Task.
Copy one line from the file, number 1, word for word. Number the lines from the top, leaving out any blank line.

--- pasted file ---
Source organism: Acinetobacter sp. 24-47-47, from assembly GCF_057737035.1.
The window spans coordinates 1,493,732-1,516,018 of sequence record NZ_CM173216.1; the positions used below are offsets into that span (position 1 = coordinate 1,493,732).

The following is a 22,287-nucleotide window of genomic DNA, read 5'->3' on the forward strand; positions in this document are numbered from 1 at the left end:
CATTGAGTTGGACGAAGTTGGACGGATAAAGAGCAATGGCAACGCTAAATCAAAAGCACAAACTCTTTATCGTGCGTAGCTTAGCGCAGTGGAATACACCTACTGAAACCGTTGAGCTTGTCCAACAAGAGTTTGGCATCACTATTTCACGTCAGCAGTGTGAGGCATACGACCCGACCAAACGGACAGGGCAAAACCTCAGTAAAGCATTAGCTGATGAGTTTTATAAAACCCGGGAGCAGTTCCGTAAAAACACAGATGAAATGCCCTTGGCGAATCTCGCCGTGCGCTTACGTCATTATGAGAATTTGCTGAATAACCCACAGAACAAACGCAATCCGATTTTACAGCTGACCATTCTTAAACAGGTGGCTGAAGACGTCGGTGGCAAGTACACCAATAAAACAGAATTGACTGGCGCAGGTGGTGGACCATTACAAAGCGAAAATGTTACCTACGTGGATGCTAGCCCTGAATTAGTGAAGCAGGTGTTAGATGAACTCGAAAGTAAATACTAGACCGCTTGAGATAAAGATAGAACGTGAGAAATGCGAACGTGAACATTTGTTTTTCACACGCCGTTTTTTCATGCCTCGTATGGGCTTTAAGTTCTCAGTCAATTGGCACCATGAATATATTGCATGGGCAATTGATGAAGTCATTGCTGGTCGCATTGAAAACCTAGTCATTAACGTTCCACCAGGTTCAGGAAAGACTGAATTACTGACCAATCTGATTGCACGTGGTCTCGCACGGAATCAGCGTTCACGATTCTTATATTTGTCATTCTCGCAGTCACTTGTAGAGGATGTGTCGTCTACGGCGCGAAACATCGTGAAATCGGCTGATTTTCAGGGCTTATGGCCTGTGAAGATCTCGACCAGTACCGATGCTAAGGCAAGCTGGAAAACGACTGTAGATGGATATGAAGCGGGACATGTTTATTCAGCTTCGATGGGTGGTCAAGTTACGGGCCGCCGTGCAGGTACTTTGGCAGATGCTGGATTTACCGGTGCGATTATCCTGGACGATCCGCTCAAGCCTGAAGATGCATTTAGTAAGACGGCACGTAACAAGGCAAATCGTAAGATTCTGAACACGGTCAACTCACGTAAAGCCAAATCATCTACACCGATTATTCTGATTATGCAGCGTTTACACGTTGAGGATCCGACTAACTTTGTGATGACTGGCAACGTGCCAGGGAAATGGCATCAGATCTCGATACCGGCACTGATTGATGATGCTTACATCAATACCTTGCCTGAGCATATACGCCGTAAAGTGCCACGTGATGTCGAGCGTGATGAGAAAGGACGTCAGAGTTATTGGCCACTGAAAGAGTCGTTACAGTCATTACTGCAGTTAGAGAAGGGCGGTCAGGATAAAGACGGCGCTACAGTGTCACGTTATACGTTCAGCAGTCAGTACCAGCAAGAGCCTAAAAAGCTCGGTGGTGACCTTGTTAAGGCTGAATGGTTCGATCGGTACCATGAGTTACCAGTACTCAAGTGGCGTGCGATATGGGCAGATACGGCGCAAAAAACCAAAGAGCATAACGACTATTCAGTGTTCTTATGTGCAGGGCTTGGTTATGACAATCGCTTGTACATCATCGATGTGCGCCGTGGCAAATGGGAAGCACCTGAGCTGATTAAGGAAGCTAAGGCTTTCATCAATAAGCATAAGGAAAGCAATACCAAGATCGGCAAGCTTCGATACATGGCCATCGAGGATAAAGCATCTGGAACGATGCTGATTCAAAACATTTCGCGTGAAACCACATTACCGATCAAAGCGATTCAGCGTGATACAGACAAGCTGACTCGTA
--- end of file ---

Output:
Source organism: Acinetobacter sp. 24-47-47, from assembly GCF_057737035.1.